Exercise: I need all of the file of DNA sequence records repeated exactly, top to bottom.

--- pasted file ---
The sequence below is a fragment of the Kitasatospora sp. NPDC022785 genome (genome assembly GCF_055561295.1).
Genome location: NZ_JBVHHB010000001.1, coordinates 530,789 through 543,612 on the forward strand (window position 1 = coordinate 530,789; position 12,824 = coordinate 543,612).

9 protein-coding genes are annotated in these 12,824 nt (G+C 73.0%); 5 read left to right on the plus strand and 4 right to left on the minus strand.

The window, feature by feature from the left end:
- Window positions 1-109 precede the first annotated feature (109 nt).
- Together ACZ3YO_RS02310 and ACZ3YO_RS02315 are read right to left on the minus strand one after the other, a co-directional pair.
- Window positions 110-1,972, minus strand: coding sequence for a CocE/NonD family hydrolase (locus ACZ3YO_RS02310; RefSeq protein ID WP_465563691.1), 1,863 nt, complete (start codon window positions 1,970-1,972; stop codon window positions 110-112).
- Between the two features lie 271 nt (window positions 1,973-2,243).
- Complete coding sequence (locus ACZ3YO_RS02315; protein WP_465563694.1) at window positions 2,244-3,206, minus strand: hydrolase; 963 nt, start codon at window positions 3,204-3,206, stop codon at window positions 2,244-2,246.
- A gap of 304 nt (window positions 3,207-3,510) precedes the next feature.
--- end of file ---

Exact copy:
The sequence below is a fragment of the Kitasatospora sp. NPDC022785 genome (genome assembly GCF_055561295.1).
Genome location: NZ_JBVHHB010000001.1, coordinates 530,789 through 543,612 on the forward strand (window position 1 = coordinate 530,789; position 12,824 = coordinate 543,612).

9 protein-coding genes are annotated in these 12,824 nt (G+C 73.0%); 5 read left to right on the plus strand and 4 right to left on the minus strand.

The window, feature by feature from the left end:
- Window positions 1-109 precede the first annotated feature (109 nt).
- Together ACZ3YO_RS02310 and ACZ3YO_RS02315 are read right to left on the minus strand one after the other, a co-directional pair.
- Window positions 110-1,972, minus strand: coding sequence for a CocE/NonD family hydrolase (locus ACZ3YO_RS02310; RefSeq protein ID WP_465563691.1), 1,863 nt, complete (start codon window positions 1,970-1,972; stop codon window positions 110-112).
- Between the two features lie 271 nt (window positions 1,973-2,243).
- Complete coding sequence (locus ACZ3YO_RS02315; protein WP_465563694.1) at window positions 2,244-3,206, minus strand: hydrolase; 963 nt, start codon at window positions 3,204-3,206, stop codon at window positions 2,244-2,246.
- A gap of 304 nt (window positions 3,207-3,510) precedes the next feature.